We still need to talk about Julian Assange. Although not so much about his personality, to whom this documentary argues that his powerful opponents have focused the public attention – thus leading it away from both the war crimes Assange has exposed through WikiLeaks and the larger issues concerning his potential extradition to the USA.
In light of this, it might seem paradoxical that Ithaka – A Fight to Free Julian Assange also has a somewhat personal approach to its subject matter, portraying Assange’s father John Shipton and then-fiancée (now wife) Stella Morris in their ongoing fight for Assange’s freedom. But, like most documentaries, it can, of course, use a good protagonist or two, and Shipton and Morris’ struggles are worth capturing on film. And more importantly, the film nonetheless makes perfectly clear what’s really at stake: Freedom of journalism.
As most readers will know, Assange spent seven years inside the embassy of Ecuador in London. Since the Ecuadorian authorities withdrew his asylum in 2019, Assange has been confined as an unconvicted prisoner in the high-security prison Belmarsh just outside the British capital. The legal battle concerning his extradition to the USA is still ongoing. If he is extradited, Assange faces a potential sentence of up to 175 years imprisonment under the Espionage Act – for publishing documents that exposed war crimes.
This is obviously a serious and shocking blow to the very principle of free journalism. If Assange is convicted, it would set a deeply worrying precedence – and his situation has surely caused a significant amount of self-censorship among journalists and editors already. Ithaka starts with a quote by the former UN Special Rapporteur on Torture, Nils Melzer, who also participates in the film: «Torture is a tool used to send a warning to others. It is most effective when it is inflicted in public. In Julian’s case, it’s about intimidating everyone else.»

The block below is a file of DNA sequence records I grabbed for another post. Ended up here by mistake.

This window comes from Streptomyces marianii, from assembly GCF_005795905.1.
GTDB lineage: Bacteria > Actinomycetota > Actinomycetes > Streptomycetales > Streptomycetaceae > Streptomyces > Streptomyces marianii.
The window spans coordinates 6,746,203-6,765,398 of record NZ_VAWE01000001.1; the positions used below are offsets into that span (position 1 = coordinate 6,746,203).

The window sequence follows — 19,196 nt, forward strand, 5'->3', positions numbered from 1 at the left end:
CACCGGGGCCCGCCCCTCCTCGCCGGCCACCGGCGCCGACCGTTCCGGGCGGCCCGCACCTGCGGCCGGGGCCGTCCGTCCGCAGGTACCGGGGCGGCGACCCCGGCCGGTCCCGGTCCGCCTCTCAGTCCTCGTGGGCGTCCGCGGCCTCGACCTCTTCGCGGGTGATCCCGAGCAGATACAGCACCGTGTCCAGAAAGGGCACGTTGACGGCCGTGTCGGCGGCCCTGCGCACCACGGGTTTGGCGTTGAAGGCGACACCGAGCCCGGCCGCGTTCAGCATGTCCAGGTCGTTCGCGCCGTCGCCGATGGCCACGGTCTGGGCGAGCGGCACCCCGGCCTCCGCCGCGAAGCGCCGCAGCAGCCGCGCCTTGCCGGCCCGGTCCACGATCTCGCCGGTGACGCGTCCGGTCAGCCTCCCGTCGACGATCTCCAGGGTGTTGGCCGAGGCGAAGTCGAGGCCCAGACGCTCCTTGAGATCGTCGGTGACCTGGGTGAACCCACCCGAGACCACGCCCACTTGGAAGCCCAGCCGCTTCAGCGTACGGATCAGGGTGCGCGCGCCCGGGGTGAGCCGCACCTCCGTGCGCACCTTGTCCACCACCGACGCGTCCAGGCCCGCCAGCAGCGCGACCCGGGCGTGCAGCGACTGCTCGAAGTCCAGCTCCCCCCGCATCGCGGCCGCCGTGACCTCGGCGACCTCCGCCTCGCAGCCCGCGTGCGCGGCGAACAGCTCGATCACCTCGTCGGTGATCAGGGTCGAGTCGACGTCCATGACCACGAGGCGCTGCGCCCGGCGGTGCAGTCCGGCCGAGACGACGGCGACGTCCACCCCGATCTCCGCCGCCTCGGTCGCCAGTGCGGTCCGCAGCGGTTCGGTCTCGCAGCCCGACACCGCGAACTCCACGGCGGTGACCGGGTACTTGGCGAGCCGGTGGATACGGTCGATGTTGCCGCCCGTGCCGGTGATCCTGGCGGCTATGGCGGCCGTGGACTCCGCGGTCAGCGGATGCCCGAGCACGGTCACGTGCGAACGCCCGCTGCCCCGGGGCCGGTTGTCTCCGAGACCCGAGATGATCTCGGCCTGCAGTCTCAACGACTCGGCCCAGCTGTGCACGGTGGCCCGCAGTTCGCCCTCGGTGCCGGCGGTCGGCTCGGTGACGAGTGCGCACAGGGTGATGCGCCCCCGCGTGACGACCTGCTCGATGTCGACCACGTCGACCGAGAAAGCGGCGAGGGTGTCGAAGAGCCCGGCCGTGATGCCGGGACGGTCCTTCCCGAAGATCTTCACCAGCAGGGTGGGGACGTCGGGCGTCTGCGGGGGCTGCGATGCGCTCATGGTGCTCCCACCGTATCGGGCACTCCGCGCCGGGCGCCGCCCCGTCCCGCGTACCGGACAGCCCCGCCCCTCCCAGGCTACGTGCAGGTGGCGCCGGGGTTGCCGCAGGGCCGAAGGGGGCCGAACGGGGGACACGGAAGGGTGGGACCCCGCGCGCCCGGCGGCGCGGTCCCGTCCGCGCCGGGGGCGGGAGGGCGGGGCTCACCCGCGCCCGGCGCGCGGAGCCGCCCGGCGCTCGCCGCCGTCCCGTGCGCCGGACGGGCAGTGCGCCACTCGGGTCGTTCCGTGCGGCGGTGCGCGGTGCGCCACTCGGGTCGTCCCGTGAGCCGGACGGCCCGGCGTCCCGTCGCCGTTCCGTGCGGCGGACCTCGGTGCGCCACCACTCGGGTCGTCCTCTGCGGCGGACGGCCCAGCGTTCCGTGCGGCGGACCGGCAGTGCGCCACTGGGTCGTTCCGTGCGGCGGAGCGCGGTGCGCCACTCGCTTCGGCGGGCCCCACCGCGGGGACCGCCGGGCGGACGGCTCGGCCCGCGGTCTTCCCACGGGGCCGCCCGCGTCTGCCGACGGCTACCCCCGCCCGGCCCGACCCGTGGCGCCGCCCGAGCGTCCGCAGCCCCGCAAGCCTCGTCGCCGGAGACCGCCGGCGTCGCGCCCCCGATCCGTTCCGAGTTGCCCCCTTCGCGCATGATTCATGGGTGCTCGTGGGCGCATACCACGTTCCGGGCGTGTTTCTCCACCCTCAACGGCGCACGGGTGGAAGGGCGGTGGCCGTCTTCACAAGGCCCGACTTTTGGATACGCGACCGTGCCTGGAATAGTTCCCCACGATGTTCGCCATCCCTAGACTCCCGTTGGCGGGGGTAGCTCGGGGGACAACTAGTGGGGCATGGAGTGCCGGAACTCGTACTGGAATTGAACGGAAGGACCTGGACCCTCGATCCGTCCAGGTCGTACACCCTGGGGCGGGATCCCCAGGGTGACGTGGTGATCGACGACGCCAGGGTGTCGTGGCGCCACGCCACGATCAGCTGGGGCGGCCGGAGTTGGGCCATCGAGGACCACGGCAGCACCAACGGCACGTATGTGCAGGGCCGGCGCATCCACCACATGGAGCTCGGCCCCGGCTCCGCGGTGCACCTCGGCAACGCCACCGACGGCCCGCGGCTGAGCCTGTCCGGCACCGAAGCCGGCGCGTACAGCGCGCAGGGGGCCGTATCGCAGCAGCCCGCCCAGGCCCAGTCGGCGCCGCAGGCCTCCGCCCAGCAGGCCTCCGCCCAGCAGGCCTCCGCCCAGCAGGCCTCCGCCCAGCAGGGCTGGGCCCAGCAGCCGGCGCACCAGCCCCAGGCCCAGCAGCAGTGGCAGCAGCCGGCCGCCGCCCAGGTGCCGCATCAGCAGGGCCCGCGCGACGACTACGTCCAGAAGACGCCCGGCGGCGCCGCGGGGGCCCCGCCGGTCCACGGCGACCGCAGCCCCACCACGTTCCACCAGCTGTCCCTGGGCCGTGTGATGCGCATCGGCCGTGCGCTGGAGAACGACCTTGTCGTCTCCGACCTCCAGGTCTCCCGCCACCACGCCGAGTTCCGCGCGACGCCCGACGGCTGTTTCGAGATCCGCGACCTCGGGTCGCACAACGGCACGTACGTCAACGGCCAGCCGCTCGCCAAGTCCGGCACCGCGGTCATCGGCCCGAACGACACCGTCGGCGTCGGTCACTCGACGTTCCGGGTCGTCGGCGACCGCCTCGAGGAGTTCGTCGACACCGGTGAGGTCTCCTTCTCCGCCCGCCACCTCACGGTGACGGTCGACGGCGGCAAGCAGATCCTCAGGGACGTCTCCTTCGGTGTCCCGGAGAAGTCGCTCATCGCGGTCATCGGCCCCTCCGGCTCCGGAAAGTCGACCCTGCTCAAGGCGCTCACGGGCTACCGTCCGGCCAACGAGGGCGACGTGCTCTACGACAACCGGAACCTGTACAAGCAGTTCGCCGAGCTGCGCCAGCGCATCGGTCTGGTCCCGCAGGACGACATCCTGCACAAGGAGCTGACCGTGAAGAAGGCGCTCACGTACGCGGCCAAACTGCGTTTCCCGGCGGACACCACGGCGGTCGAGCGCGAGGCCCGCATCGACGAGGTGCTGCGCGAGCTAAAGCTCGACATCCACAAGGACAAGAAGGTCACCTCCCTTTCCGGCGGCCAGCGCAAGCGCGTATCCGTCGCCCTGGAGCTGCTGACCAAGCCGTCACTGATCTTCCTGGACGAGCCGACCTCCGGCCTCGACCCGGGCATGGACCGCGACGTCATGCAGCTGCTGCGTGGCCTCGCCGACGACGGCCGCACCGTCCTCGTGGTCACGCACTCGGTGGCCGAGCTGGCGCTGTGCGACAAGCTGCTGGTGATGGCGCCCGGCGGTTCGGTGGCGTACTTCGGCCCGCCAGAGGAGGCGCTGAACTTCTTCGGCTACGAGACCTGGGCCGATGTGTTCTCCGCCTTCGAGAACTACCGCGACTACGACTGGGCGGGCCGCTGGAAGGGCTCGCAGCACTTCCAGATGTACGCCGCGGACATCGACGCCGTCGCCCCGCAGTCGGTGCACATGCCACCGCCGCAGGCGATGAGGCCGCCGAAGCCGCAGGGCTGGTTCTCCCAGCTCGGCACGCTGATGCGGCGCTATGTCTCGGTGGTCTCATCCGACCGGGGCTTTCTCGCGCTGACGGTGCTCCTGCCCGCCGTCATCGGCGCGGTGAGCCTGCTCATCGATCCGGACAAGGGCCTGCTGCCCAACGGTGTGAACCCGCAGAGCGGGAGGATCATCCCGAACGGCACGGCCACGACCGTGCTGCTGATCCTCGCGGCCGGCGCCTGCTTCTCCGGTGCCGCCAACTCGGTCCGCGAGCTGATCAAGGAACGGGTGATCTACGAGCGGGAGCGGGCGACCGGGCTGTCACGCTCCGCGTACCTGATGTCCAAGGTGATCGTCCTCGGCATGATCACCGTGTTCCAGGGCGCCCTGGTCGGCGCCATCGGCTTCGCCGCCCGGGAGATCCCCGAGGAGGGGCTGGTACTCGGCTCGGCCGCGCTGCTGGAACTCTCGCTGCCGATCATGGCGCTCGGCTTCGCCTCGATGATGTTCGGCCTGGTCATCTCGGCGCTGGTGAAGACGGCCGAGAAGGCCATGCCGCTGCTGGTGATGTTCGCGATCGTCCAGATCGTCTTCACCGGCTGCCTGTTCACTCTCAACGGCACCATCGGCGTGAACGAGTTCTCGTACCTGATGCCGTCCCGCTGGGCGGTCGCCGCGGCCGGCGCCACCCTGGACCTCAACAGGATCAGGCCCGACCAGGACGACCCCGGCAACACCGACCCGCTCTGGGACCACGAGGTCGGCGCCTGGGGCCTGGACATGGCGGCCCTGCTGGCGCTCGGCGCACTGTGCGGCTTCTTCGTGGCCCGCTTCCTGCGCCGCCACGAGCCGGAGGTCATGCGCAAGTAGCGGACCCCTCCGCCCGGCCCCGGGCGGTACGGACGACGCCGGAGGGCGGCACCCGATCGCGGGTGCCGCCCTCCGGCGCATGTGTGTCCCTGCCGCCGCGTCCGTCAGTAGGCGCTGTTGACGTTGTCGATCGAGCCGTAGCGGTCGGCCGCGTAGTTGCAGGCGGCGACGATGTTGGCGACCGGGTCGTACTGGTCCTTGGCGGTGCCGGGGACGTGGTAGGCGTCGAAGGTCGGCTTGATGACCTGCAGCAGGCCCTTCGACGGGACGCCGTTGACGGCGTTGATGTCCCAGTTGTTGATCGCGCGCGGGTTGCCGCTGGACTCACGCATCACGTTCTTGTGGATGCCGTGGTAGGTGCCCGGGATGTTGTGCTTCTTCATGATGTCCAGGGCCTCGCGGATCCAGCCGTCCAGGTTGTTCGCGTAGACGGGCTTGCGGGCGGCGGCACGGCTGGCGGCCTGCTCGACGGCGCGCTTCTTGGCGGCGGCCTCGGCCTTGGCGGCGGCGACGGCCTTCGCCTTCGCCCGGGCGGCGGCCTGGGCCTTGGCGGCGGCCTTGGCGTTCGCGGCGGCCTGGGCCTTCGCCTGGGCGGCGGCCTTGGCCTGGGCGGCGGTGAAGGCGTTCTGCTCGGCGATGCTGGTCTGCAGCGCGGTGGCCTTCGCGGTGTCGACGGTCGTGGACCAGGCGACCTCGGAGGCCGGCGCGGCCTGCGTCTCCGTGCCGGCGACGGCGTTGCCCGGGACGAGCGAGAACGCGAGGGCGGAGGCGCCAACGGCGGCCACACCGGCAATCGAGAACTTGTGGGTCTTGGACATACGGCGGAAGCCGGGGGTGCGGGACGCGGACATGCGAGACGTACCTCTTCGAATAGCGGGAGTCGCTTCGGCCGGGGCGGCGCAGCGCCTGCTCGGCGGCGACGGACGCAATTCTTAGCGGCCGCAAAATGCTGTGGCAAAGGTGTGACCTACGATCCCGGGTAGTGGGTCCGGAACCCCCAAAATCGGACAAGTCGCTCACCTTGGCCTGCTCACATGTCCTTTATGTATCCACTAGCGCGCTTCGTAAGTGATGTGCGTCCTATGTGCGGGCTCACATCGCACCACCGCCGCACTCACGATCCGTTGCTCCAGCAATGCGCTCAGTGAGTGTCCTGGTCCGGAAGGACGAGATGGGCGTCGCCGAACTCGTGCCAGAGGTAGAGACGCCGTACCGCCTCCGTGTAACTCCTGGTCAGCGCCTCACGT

If he is extradited, Assange faces a potential sentence of up to 175 years imprisonment under the Espionage Act – for publishing documents that exposed war crimes.
A political case
As Stella Morris says in the documentary and also pointed out when she met the audience for a Q&A session after the film’s screening at the Thessaloniki International Documentary Festival earlier this month, the question of extradition is first and foremost political. This means that public opinion matters much more than the juridical aspects for the final outcome. Not to imply that the legal aspects shouldn’t be in Assange’s favour, at least in an ideal world. However, when a UK judge in January 2021 ruled against extradition, which is depicted in the film, it was because of concerns about Assange’s mental health and the risk of him committing suicide. So even if this was a victory, it was a minor one since the judges did not decide against USA’s claim to have him extradited in itself. Later, the decision has even been overruled.
This is no less worrying considering the alleged plot by the CIA to kidnap and assassinate Assange, which the documentary also mentions – and which should be reason enough not to overturn him to the US government. The impression the film leaves of Assange’s fragile condition while being imprisoned makes it difficult not to agree that he is, in effect, being tortured. Ithaka also includes surveillance footage of Assange and his visitors inside the Ecuadorian embassy, while they were not aware of being filmed. Supposedly, they were spied on by the US secret service, including Assange’s meetings with his lawyers to discuss legal strategies.
John Shipton, in his seventies, is in many ways similar to Assange, not least in his way of speaking and reasoning – even though they did not have much contact during Assange’s childhood. When director Ben Lawrence asks him about this and other questions regarding his son’s personality, Shipton refuses to answer, arguing that it is not «part of the story.» One can suspect that this is included in the film (and even in the trailer) to give the impression that the director has a bit more of an objective distance to the film’s protagonists and subject matter than might actually be the case. Both Assange’s brother and Morris’ brother are producers of the film, and the film is undeniably on Assange and his family’s side. And really, why shouldn’t it be?
Assange has received a lot of negative attention, for instance through allegations of sexual misconduct and WikiLeaks’ supposed role in Trump being elected president – as well as through other films. While not all of this necessarily results from smearing campaigns, some might well be. And the argument that far too much attention has been put on Assange’s personality instead of the bigger issues at stake seems indeed valid. Admittedly, the scenes where Shipton refuses to discuss the more personal matters concerning his son somehow underline this, although it may not fully justify the director’s eagerness to ask.
The point is nonetheless that we still need to talk about Julian Assange’s case, which ultimately is about democracy. In reality, he is a political prisoner – and since it is a political case, the public opinion is of huge importance. As Moris said after the screening in Thessaloniki: «The moment the movement to free Julian is loud and strong enough is the day that Julian will be free.»